Mack’s Absolutely Horrible, Terrible, Rotten, No Good, Very Bad Week

This past week, things fell apart on a level I have never experienced. It started small- an order from a few months ago got list in the mail, and I went nuts trying to sort it all out. And then my vendor application for an event this Saturday got lost two.

I did what any blue blooded American would do- I cursed the I efficiency of the postal service to high heavens.

And then I considered how the term “postal” came about (as in “going postal”), and considered retracting many angry Facebook posts to appease any homicidal post men.

Then my glasses broke. I can’t see more than three inches past my nose, so this was a huge dilemma. All I can say is thank goblins for hot glue guns!!

But the worst my week had to offer was the near death if my dog.

The facts were these:
My mom went out of town with my aunt and uncle (who is a veterinary surgeon). I dropped my mom off at my aunts, and then went home to find copious amounts of dog vomit on the floor. Not good. So I call the local vet to tell them I’m bringing in my puppy, load Beasley up in the car, and lead foot it to the office.

Lets be really clear here, I called in and said it was an emergency, and needed to see a vet right away.

When I got there, I checked in and sat down to wait 40 minutes, with a crying dog. In those 40 minutes, some horrible man told me he was sorry my dog was dying (WTF???!!!!!), and watched the vet take back three dogs that came in after me for things like getting a vaccination, or getting their nails trimmed. I was displeased.

And after those forty minutes, when there wasn’t a soul in sight, my poor dog threw up all over me, and the floor, and the bench, and then collapsed.

I started screaming for help. It took five minutes for a vet tech to wander in and smirk at the fact that I was covered in gross smelling dog puke, and then another 15 minutes for a different tech to take me to a room with my poor dog. By then I was bawling my eyes out, because I was scared, and alone, and more than anything I was upset because my dog needed help and these people seemed dead set against helping him.

The tech whisked him away, and I found out later that Beasley had started to turn blue, so he had been put in an oxygen tent.

When the vet came in, I immediately set to work getting her on the phone with my uncle (a vet), which in and of itself ended up being a comedy of errors. But eventually all if the right people talked amongst themselves, and decided Beasley would spend the weekend in the hospital kennel.

So I called the vet every hour the entire rest of the day, and well into the night.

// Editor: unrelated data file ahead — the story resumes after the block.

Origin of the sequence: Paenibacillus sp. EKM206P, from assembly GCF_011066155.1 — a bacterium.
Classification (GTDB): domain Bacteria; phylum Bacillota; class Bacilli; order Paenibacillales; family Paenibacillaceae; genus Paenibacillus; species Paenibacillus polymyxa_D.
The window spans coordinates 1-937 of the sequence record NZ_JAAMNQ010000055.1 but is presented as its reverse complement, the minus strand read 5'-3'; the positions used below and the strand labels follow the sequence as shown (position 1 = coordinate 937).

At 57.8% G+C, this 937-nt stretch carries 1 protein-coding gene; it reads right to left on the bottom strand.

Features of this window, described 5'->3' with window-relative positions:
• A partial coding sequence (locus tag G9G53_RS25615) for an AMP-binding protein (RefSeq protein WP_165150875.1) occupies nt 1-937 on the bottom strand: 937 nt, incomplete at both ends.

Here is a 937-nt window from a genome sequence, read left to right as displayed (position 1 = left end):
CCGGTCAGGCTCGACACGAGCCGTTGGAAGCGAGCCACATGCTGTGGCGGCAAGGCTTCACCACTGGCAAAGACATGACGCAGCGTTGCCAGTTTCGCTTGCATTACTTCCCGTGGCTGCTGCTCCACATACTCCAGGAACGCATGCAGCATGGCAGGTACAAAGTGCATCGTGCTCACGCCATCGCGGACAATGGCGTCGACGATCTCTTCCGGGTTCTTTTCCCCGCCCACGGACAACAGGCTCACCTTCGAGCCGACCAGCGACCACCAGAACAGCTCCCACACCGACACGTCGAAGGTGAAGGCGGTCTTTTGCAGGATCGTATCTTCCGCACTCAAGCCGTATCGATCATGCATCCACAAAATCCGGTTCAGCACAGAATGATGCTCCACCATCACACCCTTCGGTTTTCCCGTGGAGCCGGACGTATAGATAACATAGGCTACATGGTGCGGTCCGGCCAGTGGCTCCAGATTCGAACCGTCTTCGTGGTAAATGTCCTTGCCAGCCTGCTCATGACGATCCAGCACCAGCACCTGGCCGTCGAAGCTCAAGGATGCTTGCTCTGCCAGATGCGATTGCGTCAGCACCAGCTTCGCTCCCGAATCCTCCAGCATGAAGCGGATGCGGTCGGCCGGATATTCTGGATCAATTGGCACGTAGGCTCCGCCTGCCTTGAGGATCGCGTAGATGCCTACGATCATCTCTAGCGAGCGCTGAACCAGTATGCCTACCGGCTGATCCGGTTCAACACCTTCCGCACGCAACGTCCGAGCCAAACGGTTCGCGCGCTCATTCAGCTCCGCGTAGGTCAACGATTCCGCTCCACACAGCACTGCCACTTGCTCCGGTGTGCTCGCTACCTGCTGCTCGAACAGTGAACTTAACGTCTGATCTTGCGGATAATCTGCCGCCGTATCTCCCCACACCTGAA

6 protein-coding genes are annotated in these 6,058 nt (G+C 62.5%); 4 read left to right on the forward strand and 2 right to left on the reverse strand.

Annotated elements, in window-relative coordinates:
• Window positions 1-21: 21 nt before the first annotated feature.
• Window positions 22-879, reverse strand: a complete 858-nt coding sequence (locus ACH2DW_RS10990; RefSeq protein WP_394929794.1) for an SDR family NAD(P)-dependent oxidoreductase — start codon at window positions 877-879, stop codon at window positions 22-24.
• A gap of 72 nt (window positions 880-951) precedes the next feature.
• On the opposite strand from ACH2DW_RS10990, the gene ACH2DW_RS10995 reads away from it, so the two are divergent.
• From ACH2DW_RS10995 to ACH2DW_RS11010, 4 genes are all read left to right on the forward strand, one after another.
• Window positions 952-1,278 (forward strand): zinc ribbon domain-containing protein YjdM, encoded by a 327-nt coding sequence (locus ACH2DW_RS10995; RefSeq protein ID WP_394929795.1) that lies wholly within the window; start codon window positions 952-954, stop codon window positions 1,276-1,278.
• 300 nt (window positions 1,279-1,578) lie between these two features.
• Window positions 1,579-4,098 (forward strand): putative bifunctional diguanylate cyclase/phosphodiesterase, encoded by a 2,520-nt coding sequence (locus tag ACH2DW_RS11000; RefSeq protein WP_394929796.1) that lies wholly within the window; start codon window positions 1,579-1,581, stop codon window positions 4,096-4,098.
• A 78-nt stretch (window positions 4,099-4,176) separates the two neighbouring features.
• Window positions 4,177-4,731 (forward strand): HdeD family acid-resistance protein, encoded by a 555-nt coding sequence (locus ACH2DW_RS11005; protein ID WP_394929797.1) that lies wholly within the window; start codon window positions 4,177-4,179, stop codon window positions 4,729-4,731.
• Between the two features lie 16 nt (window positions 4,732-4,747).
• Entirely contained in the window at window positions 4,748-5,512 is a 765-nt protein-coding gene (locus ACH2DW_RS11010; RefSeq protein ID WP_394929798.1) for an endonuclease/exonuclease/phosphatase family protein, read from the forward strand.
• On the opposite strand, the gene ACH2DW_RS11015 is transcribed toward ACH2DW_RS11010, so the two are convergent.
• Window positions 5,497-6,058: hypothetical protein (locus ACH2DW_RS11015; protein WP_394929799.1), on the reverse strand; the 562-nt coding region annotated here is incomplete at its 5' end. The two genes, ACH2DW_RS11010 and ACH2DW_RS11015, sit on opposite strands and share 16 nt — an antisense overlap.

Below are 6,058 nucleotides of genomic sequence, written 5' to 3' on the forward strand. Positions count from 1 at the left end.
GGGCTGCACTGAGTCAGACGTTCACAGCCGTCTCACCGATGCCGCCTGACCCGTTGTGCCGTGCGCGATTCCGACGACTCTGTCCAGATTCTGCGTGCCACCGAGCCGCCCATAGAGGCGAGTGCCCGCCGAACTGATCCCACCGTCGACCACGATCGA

And when my boyfriend got all of the news, he offered to come over from work, so wouldn’t be in a panic, alone.

When he got to my place, he made sure I was okay. And then he told me I should have my dog euthanized. Because he is and old and stupid dog.

I’ve had better weeks.

I am pleased to say that all of the mail issues were worked out, and Beasley is home again, safe and sound, having survived heat exhaustion and dehydration. I’m much more careful to make sure he drinks more water than a camel.

My boyfriend is currently blacklisted, until I get over his comments.

CIBA Sunday: Welcome to Volume 3!! :)

Good afternoon!

As promised MANY MANY months ago, I have finally started working on my CIBA Archive for the fashion design/art history/textile design/history of fashion/history student everywhere. I don’t have every single one of the volumes, so I am starting with Volume 3, which is the first one in my collection. It’s all about the wall. From ancient hanging, tapestries in castles, and murals, to the invention and politics of wall paper, this volume covers quite a bit!

How many of us actually pay attention to the walls around us? We see them everyday, but they are often dismissed quickly. What color are they? Do they have photos, or paintings, or posters on them? Painted or wallpapered?

I remember how important my walls were growing up. At my mom’s house, when I was very young, I had pink wallpaper, with unicorns frolicking among castles. At my dad’s house, my stepmother spent countless hours to give me an ocean themed bedroom, complete with a gorgeous hand painted mural of fish.

When I grew up and went to big, bad Jr. High school, I moved up to the attic bedroom in both houses. At my mom’s house, we painted the walls white, and I would sketch out huge murals in charcoal, scribble notes on my wall in brightly colored markers, and for some reason glued a deck of cards on the wall. At my dad’s I taped the back artwork from all of my CD’s to the wall, and since I owned quite a few CD’s (this was back before iPods), I managed to cover half of one wall.

Then I went to boarding school, where I duct taped a 10ft. x 7ft. movie poster for “The Lord of the Rings” to my ceiling, and painted a Harry Potter and Lord of the Rings themed mural on the wall.

Now as an “adult”, I have key lime pie colored walls, with eye popping pink, aqua and yellow detailing.

Why does this matter? Through out history, the wall has been used to represent something. It breaks up space into rooms. It’s used to display family history, or achievements. It can be turned into a focal point with a piece of artwork, or to set the mood of a room. For being so versatile, in modern times, the wall is often taken for granted.